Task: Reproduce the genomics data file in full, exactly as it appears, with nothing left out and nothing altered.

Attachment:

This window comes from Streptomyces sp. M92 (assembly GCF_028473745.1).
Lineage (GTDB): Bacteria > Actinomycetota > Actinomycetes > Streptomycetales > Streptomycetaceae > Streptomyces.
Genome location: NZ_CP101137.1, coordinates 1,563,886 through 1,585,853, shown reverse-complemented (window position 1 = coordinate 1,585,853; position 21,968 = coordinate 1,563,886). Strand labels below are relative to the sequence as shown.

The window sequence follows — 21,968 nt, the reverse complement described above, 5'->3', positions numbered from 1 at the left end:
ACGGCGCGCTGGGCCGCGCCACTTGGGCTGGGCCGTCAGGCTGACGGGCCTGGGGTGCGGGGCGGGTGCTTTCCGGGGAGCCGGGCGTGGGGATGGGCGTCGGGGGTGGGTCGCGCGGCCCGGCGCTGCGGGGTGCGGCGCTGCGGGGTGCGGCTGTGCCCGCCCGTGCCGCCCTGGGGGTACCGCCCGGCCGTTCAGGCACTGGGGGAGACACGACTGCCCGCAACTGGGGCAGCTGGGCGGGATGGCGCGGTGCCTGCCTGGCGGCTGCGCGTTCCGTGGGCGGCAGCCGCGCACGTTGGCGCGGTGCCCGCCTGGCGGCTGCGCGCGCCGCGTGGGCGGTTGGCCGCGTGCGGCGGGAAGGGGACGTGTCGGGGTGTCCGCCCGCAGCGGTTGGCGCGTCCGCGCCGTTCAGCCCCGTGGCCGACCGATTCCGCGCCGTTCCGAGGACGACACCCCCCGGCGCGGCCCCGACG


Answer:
This window comes from Streptomyces sp. M92 (assembly GCF_028473745.1).
Lineage (GTDB): Bacteria > Actinomycetota > Actinomycetes > Streptomycetales > Streptomycetaceae > Streptomyces.
Genome location: NZ_CP101137.1, coordinates 1,563,886 through 1,585,853, shown reverse-complemented (window position 1 = coordinate 1,585,853; position 21,968 = coordinate 1,563,886). Strand labels below are relative to the sequence as shown.

The window sequence follows — 21,968 nt, the reverse complement described above, 5'->3', positions numbered from 1 at the left end:
ACGGCGCGCTGGGCCGCGCCACTTGGGCTGGGCCGTCAGGCTGACGGGCCTGGGGTGCGGGGCGGGTGCTTTCCGGGGAGCCGGGCGTGGGGATGGGCGTCGGGGGTGGGTCGCGCGGCCCGGCGCTGCGGGGTGCGGCGCTGCGGGGTGCGGCTGTGCCCGCCCGTGCCGCCCTGGGGGTACCGCCCGGCCGTTCAGGCACTGGGGGAGACACGACTGCCCGCAACTGGGGCAGCTGGGCGGGATGGCGCGGTGCCTGCCTGGCGGCTGCGCGTTCCGTGGGCGGCAGCCGCGCACGTTGGCGCGGTGCCCGCCTGGCGGCTGCGCGCGCCGCGTGGGCGGTTGGCCGCGTGCGGCGGGAAGGGGACGTGTCGGGGTGTCCGCCCGCAGCGGTTGGCGCGTCCGCGCCGTTCAGCCCCGTGGCCGACCGATTCCGCGCCGTTCCGAGGACGACACCCCCCGGCGCGGCCCCGACG